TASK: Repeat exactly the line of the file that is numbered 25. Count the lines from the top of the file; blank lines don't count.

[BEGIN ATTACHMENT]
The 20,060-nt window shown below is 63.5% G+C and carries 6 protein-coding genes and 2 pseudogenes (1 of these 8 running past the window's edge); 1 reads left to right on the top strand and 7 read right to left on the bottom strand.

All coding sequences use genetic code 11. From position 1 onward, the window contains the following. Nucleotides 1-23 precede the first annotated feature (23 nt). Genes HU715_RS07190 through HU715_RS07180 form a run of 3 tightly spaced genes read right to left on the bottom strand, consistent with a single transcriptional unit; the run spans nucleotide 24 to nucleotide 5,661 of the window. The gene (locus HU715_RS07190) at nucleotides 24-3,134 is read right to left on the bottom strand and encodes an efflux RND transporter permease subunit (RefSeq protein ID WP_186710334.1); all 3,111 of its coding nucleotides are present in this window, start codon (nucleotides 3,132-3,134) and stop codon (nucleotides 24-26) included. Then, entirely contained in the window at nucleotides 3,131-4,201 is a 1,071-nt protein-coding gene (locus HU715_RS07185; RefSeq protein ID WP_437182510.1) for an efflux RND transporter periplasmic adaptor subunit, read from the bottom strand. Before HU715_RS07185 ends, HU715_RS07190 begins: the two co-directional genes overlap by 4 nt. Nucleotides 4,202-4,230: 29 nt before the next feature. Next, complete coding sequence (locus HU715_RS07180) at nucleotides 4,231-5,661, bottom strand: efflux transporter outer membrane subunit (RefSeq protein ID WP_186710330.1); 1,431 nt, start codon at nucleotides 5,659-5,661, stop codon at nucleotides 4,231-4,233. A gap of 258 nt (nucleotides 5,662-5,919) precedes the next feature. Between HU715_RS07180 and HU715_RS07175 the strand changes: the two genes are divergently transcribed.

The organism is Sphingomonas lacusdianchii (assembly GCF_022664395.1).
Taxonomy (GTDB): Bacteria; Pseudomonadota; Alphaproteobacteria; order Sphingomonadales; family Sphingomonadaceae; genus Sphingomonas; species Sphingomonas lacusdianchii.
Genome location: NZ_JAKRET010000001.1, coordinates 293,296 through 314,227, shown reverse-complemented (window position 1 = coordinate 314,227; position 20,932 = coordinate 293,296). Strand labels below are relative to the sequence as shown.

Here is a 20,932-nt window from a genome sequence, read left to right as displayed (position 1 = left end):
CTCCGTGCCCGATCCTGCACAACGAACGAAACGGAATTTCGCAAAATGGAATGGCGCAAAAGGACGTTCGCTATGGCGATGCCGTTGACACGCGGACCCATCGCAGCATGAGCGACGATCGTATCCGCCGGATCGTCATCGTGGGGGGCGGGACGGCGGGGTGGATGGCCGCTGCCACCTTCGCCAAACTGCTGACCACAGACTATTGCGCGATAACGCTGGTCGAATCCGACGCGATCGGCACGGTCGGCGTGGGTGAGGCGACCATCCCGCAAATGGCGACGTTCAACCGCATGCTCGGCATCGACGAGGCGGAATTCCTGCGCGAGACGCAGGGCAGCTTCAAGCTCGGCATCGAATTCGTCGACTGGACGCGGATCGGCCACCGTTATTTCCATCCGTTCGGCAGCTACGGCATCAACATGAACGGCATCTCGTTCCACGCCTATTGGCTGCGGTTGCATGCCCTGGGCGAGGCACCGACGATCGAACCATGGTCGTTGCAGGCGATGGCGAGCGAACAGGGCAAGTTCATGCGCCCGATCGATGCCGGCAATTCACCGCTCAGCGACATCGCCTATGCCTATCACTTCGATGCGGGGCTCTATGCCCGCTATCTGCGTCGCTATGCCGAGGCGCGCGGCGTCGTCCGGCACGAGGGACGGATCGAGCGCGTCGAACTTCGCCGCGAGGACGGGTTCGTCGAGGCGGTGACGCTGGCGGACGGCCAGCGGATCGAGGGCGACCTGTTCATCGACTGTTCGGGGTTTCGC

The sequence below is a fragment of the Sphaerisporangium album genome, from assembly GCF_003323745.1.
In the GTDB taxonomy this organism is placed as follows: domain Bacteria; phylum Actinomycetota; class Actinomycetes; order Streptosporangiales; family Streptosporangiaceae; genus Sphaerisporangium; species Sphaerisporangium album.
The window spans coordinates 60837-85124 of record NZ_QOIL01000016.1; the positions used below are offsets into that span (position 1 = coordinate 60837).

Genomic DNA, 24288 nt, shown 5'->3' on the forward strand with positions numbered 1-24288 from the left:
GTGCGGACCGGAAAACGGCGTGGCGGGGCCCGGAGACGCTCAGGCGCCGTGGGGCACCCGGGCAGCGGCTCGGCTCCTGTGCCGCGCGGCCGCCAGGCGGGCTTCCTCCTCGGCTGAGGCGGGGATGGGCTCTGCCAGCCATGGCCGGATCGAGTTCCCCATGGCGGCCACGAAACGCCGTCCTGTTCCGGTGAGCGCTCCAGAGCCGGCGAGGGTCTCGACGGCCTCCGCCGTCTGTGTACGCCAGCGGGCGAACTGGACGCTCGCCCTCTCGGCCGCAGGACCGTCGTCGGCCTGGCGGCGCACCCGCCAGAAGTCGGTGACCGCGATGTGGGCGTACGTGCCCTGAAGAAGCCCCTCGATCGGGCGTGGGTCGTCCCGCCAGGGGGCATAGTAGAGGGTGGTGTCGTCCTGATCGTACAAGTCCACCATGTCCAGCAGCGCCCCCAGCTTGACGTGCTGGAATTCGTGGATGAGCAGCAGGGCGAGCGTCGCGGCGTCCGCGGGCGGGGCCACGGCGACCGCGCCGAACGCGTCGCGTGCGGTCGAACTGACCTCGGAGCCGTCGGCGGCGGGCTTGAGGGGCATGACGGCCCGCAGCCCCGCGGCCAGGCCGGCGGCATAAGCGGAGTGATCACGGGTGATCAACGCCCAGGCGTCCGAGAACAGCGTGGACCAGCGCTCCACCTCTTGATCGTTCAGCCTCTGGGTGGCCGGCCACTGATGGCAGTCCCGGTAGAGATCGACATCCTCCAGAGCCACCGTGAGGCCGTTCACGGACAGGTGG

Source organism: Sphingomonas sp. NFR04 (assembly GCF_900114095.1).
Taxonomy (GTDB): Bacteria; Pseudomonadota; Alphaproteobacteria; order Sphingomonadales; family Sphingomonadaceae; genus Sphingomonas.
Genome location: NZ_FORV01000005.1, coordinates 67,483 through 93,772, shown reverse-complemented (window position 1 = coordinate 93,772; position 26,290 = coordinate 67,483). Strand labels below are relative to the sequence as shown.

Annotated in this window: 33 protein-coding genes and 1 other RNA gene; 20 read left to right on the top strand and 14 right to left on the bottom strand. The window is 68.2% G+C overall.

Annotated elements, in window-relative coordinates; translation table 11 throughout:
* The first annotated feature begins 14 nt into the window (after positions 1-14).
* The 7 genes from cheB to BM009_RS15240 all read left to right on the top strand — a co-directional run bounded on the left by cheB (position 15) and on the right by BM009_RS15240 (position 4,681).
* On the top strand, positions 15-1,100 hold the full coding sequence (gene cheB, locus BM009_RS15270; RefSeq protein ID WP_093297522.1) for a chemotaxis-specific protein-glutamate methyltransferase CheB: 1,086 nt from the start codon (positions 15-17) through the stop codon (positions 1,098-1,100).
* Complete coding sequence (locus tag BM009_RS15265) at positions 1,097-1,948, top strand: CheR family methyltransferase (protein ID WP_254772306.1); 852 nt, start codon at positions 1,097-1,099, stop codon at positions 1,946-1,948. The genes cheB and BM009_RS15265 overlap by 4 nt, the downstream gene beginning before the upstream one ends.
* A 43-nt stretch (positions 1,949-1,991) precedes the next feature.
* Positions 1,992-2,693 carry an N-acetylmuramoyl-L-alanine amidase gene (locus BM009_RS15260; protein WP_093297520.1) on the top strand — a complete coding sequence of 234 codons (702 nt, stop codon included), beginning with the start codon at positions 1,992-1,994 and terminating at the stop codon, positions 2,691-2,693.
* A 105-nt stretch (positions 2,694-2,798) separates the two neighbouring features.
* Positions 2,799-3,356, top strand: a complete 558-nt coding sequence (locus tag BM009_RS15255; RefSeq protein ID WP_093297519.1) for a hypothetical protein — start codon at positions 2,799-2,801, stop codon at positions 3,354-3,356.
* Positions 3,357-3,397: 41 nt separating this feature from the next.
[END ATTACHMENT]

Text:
* Positions 2,799-3,356, top strand: a complete 558-nt coding sequence (locus tag BM009_RS15255; RefSeq protein ID WP_093297519.1) for a hypothetical protein — start codon at positions 2,799-2,801, stop codon at positions 3,354-3,356.